U.S. Ad­vo­cat­ing Mid­dle East Democ­racy

Fi­nan­cial in­ter­ests and for­eign pol­icy

The Kurdish Globe - - NEWS - Saadula Aqrawi

Some crit­ics ar­gue that Amer­ica>s pol­icy of ad­vo­cat­ing democ­racy may be in­ef­fec­tive and even coun­ter­pro­duc­tive. Ge­orge W. Bush>s at­tempts to use democ­racy as an in­stru­ment against ter­ror­ism were risky and dan­ger­ous; im­pos­ing democ­racy from scratch was un­wise, and didn>t work.

The Bush ad­min­is­tra­tion was heav­ily in­volved in writ­ing Iraq>s oil law which will al­low West­ern oil com­pa­nies to pump oil out of Iraq up to 30 years with­out pay­ing tax on their prof­its. Whether mo­ti­vated by oil or not, U.S. for­eign pol­icy ap­peared to much of the world to have been mo­ti­vated by oil.

Pres­i­dent Bush has been crit­i­cized for ne­glect­ing democ­racy and hu­man rights and fo­cus­ing ex­clu­sively on the fight against ter­ror­ism. The US has been crit­i­cized for al­leged pris­oner abuse at Guan­tá­namo Bay, Iraq, and for se­cret CIA pris­ons in east­ern Europe. In re­sponse, the US govern­ment claimed these in­ci­dents of abuse were iso­lated and did not re­flect U.S. pol­icy.

Some Amer­i­cans be­lieve that their coun­try’s re­spon­si­bil­ity is lim­ited to pro­tect­ing its own cit­i­zens and that Wash­ing­ton should deal with other gov­ern­ments on that ba­sis alone. Af­ter World War Two, the United States came to con­sider the Mid­dle East as the most strate­gi­cally im­por­tant area in the world and one of the great­est ma­te­rial prizes in world his­tory. At this time, the re­gion was un­der­go­ing great so­cial, eco­nomic and po­lit­i­cal change and was in tur­moil as a re­sult. Po­lit­i­cally, the Mid­dle East ex­pe­ri­enced an up­surge in the pop­u­lar­ity of na­tion­al­is­tic pol­i­tics and an in­crease in the num­ber of na­tion­al­is­tic po­lit­i­cal groups across the re­gion.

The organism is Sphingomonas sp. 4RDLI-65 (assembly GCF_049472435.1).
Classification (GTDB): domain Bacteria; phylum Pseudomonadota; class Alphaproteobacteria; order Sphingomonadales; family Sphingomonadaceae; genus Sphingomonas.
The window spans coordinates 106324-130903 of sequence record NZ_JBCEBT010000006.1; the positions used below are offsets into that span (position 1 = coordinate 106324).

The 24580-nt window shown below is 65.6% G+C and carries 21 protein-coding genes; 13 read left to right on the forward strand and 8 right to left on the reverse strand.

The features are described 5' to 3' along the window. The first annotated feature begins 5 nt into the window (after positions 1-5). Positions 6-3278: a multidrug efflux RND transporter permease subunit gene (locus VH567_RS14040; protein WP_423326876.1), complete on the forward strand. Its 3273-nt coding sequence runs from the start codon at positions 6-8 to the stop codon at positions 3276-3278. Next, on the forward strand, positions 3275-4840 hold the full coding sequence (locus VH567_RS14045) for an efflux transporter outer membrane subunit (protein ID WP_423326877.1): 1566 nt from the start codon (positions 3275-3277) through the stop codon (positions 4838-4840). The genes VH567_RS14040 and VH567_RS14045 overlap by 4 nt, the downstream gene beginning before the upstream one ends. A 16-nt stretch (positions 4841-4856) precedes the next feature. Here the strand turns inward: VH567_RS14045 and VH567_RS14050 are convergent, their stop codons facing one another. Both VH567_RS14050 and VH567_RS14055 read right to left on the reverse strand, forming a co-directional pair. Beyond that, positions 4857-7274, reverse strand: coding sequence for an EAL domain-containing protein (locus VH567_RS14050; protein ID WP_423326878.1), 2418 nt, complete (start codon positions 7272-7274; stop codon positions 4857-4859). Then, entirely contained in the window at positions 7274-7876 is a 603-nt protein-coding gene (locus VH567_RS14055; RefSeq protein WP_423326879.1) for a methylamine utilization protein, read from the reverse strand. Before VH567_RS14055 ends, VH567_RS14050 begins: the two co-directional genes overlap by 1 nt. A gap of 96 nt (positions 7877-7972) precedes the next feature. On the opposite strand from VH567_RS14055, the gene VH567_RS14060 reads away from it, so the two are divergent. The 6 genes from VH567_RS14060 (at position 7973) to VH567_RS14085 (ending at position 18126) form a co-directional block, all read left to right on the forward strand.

The Euro­peans could not hold these lands in­def­i­nitely in the face of Arab na­tion­al­ism. By the end of 1946, Pales­tine was the last re­main­ing man­date, but it posed a ma­jor prob­lem. This na­tion­al­is­tic po­lit­i­cal trend clashed with Amer­i­can in­ter­ests in the Mid­dle East. U.S. in­volve­ment with the Mid­dle East be­fore World War I was min­i­mal. More­over, in com­par­i­son to Euro­pean pow­ers such as Bri­tain and France, which had man­aged to col­o­nize al­most all of the Mid­dle East re­gion af­ter de­feat­ing the Ot­toman Em­pire in 1918, the United States was pop­u­lar and re­spected through­out the Mid­dle East. Amer­i­cans were seen as good peo­ple, untainted by the self­ish­ness and du­plic­ity as­so­ci­ated with the Euro­peans. More­over, Amer­i­can had brought mod­ern medicine and set up ed­u­ca­tional in­sti­tu­tions all over the Mid­dle East and pro­vided the Mid­dle East with highly skilled pe­tro­leum en­gi­neers.

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